Do you have enough slack time in your day?

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This is my weekly installment of “writing about writing,” in which I scan the world to find websites, books and articles to help other writers. Today I discuss a blog post about the value of getting enough slack time…

Many people who are self-employed believe work should involve no slack time. If an hour isn’t billable, it’s a lost opportunity — or a source of shame. Instead of relaxing and enjoying some time to read, think and imagine we describe ourselves as “lazy” or “lacking in initiative.”

A recent post on the always-thoughtful Farnam Street blog, addresses the value of having enough slack time. Without enough slack time, the post says, “we know we won’t be able to get through new tasks straight away, and if someone insists we should, we have to drop whatever we were previously doing.”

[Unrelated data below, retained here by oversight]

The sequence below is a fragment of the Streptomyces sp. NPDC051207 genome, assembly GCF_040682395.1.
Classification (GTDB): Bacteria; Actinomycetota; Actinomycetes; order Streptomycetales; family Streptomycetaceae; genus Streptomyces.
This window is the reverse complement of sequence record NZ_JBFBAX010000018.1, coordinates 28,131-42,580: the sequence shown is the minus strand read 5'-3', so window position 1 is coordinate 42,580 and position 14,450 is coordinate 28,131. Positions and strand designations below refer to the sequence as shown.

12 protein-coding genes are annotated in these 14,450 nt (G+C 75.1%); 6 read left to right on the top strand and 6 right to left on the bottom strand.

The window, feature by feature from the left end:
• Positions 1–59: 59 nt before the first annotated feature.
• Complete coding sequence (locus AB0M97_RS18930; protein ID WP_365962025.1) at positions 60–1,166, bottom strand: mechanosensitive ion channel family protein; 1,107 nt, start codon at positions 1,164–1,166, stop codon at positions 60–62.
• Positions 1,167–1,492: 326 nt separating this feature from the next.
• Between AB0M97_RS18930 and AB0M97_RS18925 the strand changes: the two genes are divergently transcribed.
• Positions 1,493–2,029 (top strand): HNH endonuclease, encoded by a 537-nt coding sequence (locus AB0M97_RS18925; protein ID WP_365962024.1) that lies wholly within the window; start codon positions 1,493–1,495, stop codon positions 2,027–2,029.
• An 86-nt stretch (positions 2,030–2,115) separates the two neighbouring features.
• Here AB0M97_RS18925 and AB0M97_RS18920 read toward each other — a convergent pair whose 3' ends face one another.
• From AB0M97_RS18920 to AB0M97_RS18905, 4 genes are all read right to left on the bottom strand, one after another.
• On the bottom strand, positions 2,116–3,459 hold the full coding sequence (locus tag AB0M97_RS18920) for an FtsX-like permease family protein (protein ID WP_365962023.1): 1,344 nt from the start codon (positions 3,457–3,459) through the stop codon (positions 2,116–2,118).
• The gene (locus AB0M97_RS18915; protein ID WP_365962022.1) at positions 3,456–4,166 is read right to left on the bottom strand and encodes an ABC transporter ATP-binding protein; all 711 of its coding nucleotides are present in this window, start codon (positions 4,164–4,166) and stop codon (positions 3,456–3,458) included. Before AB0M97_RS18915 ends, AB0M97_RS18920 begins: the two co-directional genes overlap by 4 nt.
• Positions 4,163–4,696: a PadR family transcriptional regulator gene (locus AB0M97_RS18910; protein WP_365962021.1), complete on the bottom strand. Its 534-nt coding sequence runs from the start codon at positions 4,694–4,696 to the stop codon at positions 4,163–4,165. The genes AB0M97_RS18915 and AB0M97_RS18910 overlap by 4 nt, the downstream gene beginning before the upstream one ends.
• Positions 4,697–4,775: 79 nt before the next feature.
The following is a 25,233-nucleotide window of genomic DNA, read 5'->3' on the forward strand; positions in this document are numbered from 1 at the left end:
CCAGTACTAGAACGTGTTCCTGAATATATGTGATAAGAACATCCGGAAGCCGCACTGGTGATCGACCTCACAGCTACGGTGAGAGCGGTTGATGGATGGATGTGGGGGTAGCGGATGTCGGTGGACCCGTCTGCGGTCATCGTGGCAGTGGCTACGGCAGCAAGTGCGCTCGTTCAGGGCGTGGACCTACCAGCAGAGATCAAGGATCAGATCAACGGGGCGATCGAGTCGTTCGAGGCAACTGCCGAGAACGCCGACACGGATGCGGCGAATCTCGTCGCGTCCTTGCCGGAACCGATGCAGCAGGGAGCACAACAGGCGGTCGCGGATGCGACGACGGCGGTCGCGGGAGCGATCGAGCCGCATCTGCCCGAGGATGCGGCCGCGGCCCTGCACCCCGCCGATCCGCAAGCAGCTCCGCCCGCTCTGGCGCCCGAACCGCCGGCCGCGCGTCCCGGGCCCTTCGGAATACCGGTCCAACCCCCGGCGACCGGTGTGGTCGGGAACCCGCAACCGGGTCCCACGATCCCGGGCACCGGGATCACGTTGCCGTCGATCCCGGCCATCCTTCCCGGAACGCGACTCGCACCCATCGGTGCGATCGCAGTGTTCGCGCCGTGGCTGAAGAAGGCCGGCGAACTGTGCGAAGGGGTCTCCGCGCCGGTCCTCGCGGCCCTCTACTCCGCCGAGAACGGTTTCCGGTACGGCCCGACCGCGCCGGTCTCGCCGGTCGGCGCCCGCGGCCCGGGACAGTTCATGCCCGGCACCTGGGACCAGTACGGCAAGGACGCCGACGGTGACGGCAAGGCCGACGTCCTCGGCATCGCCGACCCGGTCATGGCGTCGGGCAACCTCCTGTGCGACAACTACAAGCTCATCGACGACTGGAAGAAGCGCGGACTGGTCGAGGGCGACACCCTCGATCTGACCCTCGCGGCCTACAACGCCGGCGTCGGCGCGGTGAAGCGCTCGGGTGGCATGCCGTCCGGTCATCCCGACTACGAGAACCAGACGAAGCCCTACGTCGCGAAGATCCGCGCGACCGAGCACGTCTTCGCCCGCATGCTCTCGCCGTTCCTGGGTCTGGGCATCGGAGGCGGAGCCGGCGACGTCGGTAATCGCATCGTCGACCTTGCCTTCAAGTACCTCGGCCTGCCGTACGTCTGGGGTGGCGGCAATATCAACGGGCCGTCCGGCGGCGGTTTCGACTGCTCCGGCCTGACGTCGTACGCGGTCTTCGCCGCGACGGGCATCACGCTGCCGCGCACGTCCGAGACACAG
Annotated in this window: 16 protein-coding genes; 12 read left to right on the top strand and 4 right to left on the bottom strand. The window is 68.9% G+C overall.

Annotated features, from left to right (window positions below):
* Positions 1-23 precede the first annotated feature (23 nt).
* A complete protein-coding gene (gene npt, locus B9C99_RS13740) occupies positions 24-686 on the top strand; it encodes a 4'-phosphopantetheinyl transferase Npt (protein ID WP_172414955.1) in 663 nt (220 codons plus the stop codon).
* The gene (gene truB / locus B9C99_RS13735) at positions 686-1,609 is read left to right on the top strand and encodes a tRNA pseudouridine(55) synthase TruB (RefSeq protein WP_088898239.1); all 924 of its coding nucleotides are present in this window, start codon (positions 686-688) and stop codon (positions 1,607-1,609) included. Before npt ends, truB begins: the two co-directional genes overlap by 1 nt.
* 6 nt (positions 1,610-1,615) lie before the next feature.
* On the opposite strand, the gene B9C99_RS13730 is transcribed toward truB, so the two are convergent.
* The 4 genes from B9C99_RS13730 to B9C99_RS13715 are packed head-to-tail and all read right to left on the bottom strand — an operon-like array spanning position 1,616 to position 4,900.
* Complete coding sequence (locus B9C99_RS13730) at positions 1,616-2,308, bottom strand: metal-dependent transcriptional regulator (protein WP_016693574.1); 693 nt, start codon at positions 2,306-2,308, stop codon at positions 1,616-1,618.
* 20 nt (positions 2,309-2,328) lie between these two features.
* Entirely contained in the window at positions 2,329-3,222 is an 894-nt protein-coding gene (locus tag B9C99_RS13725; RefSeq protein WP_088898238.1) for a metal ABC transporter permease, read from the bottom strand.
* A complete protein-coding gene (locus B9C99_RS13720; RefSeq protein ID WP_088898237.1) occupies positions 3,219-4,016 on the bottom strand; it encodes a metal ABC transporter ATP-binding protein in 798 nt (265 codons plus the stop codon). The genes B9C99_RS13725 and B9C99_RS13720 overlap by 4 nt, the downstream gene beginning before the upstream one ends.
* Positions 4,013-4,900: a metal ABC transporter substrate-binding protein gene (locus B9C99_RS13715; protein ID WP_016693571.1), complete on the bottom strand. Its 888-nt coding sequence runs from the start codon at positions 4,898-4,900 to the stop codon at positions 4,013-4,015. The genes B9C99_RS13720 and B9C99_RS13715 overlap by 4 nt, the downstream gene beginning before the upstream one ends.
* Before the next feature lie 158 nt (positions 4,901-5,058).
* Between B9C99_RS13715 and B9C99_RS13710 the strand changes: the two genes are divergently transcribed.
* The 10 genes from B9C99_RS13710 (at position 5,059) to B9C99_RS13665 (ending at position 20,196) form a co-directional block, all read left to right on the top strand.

But here is the kicker: “Having a little bit of wiggle room allows us to respond to changing circumstances, to experiment, and to do things that might not work. ”

Although I am a demon for being efficient and effective, I agree with Farnam Street that a certain amount of slack time is essential and not having enough of it is taxing.

Slack gives us more room to move. If every hour in our schedules is already accounted for, we don’t have the time to slow down to recover from a minor challenges like fixing a piece of software that suddenly stops working or finding a missing document.

Too much slack, of course, is bad because it leads to waste. But, more often, the absence of slack is much more of a problem. As the post puts it: “If you give yourself too much slack time when scheduling a project that goes smoother than expected, you probably won’t spend the spare time sitting like a lemon. Maybe you’ll recuperate from an earlier project that took more effort than anticipated. Maybe you’ll tinker with some on-hold projects. Maybe you’ll be able to review why this one went well and derive lessons for the future. And maybe slack time is just your reward for doing a good job already! You deserve breathing room.”

Psychologist Amos Tversky said the secret to doing good research is to always be a little underemployed. That’s because you waste years by spending too much time on the wrong question. Instead, waste a few hours, to make sure you’re asking the rights ones.

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